One can only hope that Wes Lambert was suffering temporary relevance deprivation syndrome which prompted him to advocate this breath takingly stupid, utterly unAustralian and pernicious proposal. 

The proposal is reported in the Australian article Coronavirus Australia: No app? Leave your name and number whichprovides:

Australians could be asked to give their name and phone number to front-of-house staff at restaurants and cafes if they do not have the COVIDSafe tracking app, as the industry unveils a blueprint for reopening in early June with about half as many diners.

Restaurant and Catering Australia CEO Wes Lambert has submitted reopening guidelines to national cabinet, which was reviewed last week, and is working with the Queensland government this week to reopen the industry next month.

The suite of “practical, low-cost measures” advocated by Mr Lambert include a 1.5m distancing rule between tables – more relaxed than national cabinet’s one person per 4 sqm rule – disposable menus, no condiments on tables, hand sanitisers throughout the restaurant or cafe and social distancing in waiting areas.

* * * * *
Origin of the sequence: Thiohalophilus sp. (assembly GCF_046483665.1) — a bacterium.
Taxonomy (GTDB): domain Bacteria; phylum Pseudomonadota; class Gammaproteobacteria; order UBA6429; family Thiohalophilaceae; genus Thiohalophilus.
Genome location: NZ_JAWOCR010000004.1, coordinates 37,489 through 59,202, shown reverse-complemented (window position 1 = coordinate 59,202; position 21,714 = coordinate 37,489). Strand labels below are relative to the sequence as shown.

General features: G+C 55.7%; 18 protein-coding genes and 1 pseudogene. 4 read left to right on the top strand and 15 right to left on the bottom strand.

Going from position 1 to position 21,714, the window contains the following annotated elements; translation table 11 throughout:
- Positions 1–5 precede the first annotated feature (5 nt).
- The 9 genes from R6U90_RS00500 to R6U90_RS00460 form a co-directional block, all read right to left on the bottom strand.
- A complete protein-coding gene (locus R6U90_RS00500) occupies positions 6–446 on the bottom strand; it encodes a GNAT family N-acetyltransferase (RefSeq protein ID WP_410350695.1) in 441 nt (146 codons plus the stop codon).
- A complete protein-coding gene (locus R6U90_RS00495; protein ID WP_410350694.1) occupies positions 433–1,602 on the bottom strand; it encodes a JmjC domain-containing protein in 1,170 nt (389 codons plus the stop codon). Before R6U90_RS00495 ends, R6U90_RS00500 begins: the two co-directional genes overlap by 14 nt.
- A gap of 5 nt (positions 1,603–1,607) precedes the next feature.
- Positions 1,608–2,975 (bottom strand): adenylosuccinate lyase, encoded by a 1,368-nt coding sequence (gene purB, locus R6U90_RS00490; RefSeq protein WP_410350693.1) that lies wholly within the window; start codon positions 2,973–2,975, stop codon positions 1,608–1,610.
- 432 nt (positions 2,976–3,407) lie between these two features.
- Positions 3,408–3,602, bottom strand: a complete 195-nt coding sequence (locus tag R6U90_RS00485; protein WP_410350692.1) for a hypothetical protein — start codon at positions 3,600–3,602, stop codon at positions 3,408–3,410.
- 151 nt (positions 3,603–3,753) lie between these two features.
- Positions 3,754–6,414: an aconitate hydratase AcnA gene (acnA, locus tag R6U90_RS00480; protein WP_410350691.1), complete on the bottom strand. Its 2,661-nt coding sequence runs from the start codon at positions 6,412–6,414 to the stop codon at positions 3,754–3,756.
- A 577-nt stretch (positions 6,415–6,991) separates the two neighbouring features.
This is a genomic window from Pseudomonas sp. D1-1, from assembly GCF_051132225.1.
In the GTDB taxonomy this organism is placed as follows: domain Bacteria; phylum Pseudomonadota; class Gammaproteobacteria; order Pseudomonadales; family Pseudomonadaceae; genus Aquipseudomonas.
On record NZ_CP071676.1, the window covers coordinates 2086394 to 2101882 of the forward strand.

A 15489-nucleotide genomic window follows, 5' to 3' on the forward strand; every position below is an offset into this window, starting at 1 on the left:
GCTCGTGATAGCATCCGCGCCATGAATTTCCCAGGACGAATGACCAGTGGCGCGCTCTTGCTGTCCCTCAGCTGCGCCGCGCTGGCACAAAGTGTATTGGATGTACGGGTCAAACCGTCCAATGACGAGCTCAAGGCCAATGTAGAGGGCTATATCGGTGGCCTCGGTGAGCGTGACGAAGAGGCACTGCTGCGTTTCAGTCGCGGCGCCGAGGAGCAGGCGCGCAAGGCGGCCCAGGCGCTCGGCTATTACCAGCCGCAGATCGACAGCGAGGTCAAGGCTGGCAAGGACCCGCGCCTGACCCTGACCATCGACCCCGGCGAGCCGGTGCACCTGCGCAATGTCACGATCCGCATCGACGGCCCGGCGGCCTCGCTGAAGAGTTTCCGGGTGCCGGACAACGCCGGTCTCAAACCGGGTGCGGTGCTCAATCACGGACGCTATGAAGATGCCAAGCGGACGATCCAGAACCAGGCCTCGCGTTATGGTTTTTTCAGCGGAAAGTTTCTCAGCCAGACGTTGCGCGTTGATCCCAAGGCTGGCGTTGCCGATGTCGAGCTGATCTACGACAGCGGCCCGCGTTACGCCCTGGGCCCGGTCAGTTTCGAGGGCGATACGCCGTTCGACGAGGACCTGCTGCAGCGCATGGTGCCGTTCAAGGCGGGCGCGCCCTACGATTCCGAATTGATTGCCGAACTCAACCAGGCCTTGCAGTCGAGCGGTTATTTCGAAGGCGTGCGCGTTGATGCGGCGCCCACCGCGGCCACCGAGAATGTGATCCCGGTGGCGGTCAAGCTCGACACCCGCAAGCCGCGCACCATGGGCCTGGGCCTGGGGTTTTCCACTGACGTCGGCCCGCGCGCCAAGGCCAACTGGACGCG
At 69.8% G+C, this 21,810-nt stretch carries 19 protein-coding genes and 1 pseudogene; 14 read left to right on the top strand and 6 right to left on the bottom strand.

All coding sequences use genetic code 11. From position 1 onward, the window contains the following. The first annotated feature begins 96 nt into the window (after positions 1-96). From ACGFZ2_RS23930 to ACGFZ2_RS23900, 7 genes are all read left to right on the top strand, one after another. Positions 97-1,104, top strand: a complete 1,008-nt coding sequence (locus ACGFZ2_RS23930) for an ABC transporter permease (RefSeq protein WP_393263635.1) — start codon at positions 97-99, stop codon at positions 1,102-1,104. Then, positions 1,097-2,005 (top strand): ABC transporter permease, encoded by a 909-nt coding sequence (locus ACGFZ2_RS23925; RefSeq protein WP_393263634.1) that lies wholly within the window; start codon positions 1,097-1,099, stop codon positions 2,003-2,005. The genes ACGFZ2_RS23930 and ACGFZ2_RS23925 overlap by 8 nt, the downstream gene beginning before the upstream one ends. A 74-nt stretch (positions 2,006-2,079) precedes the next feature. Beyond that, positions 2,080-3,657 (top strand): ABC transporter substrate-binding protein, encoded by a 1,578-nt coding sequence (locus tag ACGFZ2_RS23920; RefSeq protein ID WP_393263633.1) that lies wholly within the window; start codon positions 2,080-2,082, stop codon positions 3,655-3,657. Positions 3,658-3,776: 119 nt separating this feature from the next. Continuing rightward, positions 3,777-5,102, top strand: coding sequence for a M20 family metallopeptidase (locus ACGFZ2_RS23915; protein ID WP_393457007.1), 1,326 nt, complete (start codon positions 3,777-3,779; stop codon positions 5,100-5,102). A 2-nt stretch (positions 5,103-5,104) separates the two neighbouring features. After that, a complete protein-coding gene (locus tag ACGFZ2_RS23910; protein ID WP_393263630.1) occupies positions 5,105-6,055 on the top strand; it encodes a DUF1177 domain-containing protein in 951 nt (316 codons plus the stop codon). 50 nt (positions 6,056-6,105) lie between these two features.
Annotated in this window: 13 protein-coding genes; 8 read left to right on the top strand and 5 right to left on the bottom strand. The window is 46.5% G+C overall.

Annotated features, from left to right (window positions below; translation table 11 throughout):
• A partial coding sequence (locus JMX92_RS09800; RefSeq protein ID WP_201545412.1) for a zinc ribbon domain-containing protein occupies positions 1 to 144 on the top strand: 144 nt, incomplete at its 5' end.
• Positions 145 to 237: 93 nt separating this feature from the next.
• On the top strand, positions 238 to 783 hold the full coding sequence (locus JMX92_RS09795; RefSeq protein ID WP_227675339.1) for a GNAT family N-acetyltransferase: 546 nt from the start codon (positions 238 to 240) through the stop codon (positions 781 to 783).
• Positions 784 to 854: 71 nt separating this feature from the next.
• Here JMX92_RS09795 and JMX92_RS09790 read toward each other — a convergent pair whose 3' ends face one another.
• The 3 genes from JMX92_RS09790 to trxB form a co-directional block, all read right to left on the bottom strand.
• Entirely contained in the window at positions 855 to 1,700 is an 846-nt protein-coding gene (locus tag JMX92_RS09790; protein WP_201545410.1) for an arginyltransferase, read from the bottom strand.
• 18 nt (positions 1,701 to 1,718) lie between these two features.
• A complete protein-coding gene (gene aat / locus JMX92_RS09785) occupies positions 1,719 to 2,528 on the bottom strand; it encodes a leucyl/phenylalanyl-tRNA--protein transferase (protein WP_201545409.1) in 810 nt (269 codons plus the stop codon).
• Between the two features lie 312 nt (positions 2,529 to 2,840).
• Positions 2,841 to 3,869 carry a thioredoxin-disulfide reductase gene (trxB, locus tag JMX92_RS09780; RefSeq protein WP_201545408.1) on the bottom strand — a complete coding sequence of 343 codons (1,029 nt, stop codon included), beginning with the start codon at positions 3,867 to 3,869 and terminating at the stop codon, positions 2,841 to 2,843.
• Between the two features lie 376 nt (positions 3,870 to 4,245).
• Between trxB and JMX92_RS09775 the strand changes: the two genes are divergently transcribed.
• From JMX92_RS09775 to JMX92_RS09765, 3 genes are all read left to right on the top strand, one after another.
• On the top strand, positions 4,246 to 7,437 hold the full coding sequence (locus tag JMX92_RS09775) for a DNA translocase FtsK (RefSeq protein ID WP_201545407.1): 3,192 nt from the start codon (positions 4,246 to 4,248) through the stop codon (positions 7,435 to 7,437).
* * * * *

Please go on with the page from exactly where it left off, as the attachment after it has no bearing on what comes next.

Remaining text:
If a person does not have the COVIDSafe app on their smartphone, Restaurant and Catering Australia wants diners to “sign in” to a restaurant and provide their name and number so they can be contacted if another patron later finds out they have contracted the coronavirus.

The legislation governing the app states a person cannot be refused entry to any premises if they have not downloaded the tool.

“It’s not a complicated thing. It’s an ‘I don’t have the COVIDSafe app, I’ll give you my details quickly so I can sit down for an hour’. We fully advocate the tracking app, in the absence of that the best practice is tracking or tracing,” Mr Lambert said.